Sunday, February 5, 2012

Workers, Unions and the Left: Responding to the Global Crisis

- Rohini Hensman

Text of a talk by Rohini Hensman introducing her recent Book Workers, Unions, and Global Capitalism: Lessons from India (Columbia University Press, New York, and Tulika Books, New Delhi) at the Nehru Memorial Museum and Library, New Delhi, on 23 January 2012

I started working on what became this book more than ten years ago, because I felt there was so much confusion in the way that large sections of the trade union movement and the Left responded to globalisation. They took a straightforward anti-globalisation position which, by default, reinforced a nationalist reaction against globalisation. This went against all my Marxist internationalist instincts. Also, having been involved in trade union research for decades, it was obvious to me that many of the evils attributed to globalisation, such as subcontracting and the shifting of production, had been rampant for years or decades prior to it. Most disturbing of all, much of the anti-globalisation rhetoric was indistinguishable from the rhetoric of the extreme Right. (I have given examples of this in my book.) 

Therefore one of the first tasks I set myself was to come up with a working definition of globalisation that sorted out some of these confusions.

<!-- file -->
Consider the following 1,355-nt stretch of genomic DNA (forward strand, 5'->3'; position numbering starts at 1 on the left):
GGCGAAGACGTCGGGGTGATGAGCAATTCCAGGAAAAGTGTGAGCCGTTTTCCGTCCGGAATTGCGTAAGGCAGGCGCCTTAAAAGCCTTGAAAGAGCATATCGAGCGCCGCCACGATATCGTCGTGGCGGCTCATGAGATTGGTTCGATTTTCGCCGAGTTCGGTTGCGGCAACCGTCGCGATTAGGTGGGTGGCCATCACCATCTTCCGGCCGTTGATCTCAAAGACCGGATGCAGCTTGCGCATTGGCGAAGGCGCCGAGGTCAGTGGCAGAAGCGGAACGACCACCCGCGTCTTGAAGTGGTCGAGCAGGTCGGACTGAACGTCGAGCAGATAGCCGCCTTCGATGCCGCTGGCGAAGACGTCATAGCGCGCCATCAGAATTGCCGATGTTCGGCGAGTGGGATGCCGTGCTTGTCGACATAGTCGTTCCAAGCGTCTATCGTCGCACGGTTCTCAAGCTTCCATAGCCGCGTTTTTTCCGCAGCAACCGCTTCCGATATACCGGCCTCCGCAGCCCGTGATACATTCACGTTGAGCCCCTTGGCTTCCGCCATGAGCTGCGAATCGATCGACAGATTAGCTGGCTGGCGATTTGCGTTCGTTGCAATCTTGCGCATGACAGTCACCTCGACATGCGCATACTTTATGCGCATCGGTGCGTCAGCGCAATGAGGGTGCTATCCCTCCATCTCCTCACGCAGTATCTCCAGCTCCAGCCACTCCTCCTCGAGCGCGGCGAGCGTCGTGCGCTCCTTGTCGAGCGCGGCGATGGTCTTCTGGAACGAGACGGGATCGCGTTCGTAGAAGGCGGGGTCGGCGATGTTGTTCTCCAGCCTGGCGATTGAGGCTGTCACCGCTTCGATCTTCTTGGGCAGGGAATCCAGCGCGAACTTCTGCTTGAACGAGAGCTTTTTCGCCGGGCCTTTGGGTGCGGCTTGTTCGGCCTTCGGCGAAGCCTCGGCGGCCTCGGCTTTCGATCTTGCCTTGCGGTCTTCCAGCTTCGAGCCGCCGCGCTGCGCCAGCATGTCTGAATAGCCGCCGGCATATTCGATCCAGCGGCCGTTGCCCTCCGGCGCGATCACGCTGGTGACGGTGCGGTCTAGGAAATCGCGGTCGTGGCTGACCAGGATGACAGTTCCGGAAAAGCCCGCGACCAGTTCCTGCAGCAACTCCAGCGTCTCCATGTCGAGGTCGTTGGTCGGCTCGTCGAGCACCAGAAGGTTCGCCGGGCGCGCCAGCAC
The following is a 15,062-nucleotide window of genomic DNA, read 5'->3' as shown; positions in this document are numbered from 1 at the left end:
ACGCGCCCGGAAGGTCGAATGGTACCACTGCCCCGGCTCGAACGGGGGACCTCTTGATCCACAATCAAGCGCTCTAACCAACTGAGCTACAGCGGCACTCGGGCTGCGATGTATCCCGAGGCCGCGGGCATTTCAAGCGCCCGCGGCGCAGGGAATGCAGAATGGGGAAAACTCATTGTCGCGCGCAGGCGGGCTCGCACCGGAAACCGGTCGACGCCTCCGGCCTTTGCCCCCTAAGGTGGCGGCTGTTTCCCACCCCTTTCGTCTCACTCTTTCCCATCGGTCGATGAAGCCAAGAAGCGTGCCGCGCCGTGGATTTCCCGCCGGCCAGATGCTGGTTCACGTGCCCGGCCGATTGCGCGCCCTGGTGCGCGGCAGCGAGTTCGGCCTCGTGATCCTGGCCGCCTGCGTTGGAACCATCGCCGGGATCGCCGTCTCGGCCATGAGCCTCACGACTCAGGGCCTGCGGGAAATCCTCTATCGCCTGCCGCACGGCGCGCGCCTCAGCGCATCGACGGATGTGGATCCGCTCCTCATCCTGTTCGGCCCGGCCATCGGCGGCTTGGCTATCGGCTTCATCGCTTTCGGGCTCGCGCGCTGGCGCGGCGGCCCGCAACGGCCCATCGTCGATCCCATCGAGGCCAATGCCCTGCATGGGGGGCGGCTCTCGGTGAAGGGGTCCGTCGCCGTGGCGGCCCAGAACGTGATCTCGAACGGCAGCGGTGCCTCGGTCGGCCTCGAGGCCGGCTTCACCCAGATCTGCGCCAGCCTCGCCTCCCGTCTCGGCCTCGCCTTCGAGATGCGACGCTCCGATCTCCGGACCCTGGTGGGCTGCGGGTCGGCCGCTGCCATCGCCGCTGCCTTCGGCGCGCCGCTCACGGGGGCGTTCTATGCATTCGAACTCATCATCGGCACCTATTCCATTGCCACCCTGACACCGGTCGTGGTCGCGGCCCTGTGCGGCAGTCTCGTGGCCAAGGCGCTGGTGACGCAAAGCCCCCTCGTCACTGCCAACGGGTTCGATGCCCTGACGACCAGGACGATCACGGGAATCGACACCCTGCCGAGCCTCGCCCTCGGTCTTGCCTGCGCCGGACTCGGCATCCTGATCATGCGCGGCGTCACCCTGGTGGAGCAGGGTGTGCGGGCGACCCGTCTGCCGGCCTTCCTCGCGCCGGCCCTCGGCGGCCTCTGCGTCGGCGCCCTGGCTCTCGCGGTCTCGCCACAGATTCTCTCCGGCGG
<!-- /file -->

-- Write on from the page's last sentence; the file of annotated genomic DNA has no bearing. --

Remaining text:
Defining globalisation

1. Anti-globalisation activists often called themselves anti-capitalist, and used the terms interchangeably. But if globalisation is capitalism by another name, why not simply call it capitalism? Substituting ‘globalisation’ for ‘capitalism’ implies that the real enemy is international capital: and that is dangerous. Opposition to global capital has been a defining feature of fascism since Hitler wrote, in Mein Kampf, ‘that the hardest battle would have to be fought not against hostile nations but against international capital’. At best, selective opposition to international capital propagates the illusion that capitalism can solve problems of poverty and unemployment so long as it remains national. At worst, it condones barbaric oppression and exploitation by indigenous capitalists, and encourages racism and xenophobia. Globalisation may be a phase of capitalism, but anti-globalisation can never be anti-capitalist, because genuine opposition to capitalism doesn’t distinguish between ‘national’ and ‘international’ capital, or support the former against the latter.